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UFC 5 Review: A Near-Knockout

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via EA Sports

A PS5 code was provided to GamingPizza for this review. UFC 5 is available now on PS5 and Xbox Series X|S.

Grab your gloves and mouthguard, and get ready to rumble because UFC 5 has entered The Octagon, and it’s swinging for the fences. Following up on the success of UFC 4, the series has continually grown in popularity like a heavyweight champ bulking up for the big fight. And let me tell you, UFC 5 is no mere featherweight; it’s the best in the series and looks set to be the reigning champ in your gaming library for years to come.

The realism in UFC 5 is like getting a front-row seat at a live UFC match, including everything from the walk-up entrances and pre-fight spectacles to the post-fight breakdown. The debut on the Frostbite engine delivers a one-two punch of high-rendering performance and hyper-realistic visuals, which make bloody face cuts even more gruesome. The punches feel heavy, the kicks whip sharply, and every takedown feels like you’re really putting someone on the mat (or ending up there yourself). EA Sports isn’t just swinging in the dark here and hoping something lands; they’ve meticulously sculpted a viscerally authentic experience.

Striking a balance

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via EA Sports

Gone are the days of feeling like you’re controlling a pair of floating gloves. In UFC 5, fighters move with the fluidity and grace of a ballet dancer … if ballet dancers could kick your head clean off of your shoulders. From the submissions to the revamped striking mechanics, everything flows smoother than any other previous UFC title.

Honing in on a striking strategy (or grappling strategy, depending on your opponent) is an immersive and ultimately enjoyable away to approach each fight. And for those who felt like UFC 4’s blocking was like trying to stop a truck with a stop sign, you can rest at ease in knowing that UFC 5 re-tuned the blocking to actually effectively block. Pro tip: You’d be wise to utilize the blocking mechanic early and often, or you’re in for a short match and a world of hurt.

UFC 5 feels like a love letter penned to both MMA and boxing fans. The finesse and strategy behind each punch, block, and counter-attack in this game make a strong case for why boxing fans deserve a top-tier game. We’re still cornered, waiting for the Undisputed boxing game to throw its hat into the ring (it’s currently in Steam Early Access), but if it can emulate anywhere near close to the boxing styles in UFC 5, boxing fans are in for a treat.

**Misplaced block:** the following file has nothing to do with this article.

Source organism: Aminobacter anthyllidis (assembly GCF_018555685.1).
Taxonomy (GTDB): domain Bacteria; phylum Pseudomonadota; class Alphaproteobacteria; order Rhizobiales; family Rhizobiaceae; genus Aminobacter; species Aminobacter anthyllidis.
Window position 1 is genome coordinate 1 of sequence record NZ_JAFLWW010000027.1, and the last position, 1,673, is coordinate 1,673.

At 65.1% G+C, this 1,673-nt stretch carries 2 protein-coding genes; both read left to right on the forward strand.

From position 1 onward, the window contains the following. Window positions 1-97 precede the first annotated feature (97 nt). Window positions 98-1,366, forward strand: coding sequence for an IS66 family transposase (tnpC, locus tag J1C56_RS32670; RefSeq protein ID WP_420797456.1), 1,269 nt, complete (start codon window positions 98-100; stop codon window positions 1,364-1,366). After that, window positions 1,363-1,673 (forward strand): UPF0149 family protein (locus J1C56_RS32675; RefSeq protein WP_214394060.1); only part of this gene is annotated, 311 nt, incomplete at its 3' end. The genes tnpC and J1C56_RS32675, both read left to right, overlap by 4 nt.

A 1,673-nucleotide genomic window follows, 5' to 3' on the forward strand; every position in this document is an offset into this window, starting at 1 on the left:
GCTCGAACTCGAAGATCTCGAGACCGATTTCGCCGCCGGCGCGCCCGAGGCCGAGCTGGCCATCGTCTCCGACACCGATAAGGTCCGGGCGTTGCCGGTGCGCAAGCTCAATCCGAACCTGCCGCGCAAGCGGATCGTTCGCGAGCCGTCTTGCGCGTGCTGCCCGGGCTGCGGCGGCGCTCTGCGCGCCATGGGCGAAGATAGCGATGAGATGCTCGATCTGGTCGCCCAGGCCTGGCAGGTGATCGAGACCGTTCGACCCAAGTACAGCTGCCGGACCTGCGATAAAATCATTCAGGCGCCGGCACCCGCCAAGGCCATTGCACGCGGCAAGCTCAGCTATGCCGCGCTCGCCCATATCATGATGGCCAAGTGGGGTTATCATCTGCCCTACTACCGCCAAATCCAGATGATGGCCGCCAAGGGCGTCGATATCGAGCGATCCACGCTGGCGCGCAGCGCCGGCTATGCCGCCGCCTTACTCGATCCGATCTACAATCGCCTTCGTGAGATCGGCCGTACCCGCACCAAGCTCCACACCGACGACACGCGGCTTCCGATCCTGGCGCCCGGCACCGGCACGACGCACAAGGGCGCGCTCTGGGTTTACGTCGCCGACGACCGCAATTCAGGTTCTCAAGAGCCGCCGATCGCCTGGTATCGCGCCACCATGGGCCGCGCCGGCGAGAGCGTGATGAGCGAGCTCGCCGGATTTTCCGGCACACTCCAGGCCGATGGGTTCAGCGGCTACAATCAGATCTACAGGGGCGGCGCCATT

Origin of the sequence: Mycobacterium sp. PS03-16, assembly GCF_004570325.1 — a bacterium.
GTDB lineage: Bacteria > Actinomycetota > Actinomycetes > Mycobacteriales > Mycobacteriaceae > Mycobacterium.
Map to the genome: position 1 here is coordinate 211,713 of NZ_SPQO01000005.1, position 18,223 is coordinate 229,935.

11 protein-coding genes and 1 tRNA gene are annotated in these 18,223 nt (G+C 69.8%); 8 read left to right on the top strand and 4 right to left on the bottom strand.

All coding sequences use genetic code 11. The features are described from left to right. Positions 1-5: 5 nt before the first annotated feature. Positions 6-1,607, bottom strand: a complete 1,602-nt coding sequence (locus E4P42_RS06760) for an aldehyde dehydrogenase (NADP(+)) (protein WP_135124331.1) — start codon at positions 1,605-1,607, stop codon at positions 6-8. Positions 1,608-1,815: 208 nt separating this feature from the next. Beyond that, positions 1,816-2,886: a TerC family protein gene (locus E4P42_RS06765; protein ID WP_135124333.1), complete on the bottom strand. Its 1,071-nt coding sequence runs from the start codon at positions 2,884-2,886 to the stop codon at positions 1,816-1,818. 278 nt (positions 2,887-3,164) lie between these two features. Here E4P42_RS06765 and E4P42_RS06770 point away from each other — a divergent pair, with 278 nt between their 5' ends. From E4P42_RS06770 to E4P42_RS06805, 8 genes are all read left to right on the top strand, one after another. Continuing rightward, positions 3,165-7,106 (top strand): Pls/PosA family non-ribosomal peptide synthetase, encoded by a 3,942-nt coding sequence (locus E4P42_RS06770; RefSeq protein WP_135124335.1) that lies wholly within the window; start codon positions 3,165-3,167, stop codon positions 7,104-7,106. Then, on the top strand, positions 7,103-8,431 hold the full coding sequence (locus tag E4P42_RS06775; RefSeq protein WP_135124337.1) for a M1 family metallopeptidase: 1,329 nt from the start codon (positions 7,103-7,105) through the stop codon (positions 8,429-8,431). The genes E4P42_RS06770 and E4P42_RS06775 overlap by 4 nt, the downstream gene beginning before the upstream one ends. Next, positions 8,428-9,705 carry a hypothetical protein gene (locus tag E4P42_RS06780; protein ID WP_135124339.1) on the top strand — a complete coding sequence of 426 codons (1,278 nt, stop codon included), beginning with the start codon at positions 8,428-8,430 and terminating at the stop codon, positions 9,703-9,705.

The weight of expectations

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Obviously, this review, thus far, has been glowing. So, why isn’t this a stone-cold perfect knockout? Well, UFC 5 is like a champion fighter with a slightly weak left hook. Issues with the presentation, especially the camera, still arise despite a focus on honing in on that particular piece post-beta. There is also the occasional glitch with the fighters — not to the extent of the hilarious meme-worthy glitches of UFC games past — but I did encounter a few game-breaking issues, like my fighter inexplicably vanishing from the ring.

While the game has improved massively in terms of realism and immersion, The Octagon still has room for more. What we’ve got is impressive, and as fresh feeling as the game is, I can’t help but feel like something is missing; that UFC 5 is just one rigorous training montage away from absolute greatness.

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But what does that even look like? UFC 5, after all, is a game that’s at the peak of its genre. The mechanics are tight, the graphics are gorgeous, it’s got hours’ worth of single-player content to keep you engaged, and multiplayer servers are already bustling.

What more could we ask for? Well, one thing would be an even deeper career mode. While UFC 5 introduces a new way to play through real-life UFC events with revamped choices, your fighter still feels like just another cog in the machine rather than someone who is overtly trying to make their mark on history.

The real victory will be in reinventing the gameplay to elevate the experience further. The groundwork laid by UFC 5 is solid, but to stay the champ, you’ve got to keep evolving — something that other annually-released titles like Madden fall short of.

Going the distance

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via EA Sports

One of the most impressive things about UFC 5 comes from the feedback following the game’s time spent in beta. EA Sports listened. The balance in gameplay — from nerfing the unstoppable jab to adjusting the head movement stamina — shows they actively addressed some of the game’s most annoying issues. The result? A fighting experience that’s challenging but fair, like a ref who actually knows what they’re doing.

UFC 5 is arguably the best of the series, offering something for both the hard-hitting veterans and the rookies still figuring out how not to get knocked out in the first round. Given that UFC isn’t an annually released game, fans will have plenty of time to hop in and know that the game they’re playing is still relevant months a year … two years from now. EA Sports just needs to keep it rolling, adding new fighters and content to keep the game fresh and in fighting shape.

UFC 5 packs enough of a punch to make any fan of the sport, or combat sports in general, sit up and pay attention. Sure, it’s not without its flaws, but it’s a knockout game that stands proudly, gloves raised high. Now, touch gloves, go back to your corner, and come out ready to experience the thrill of the fight.

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GamingPizza Rating: 9 out of 10

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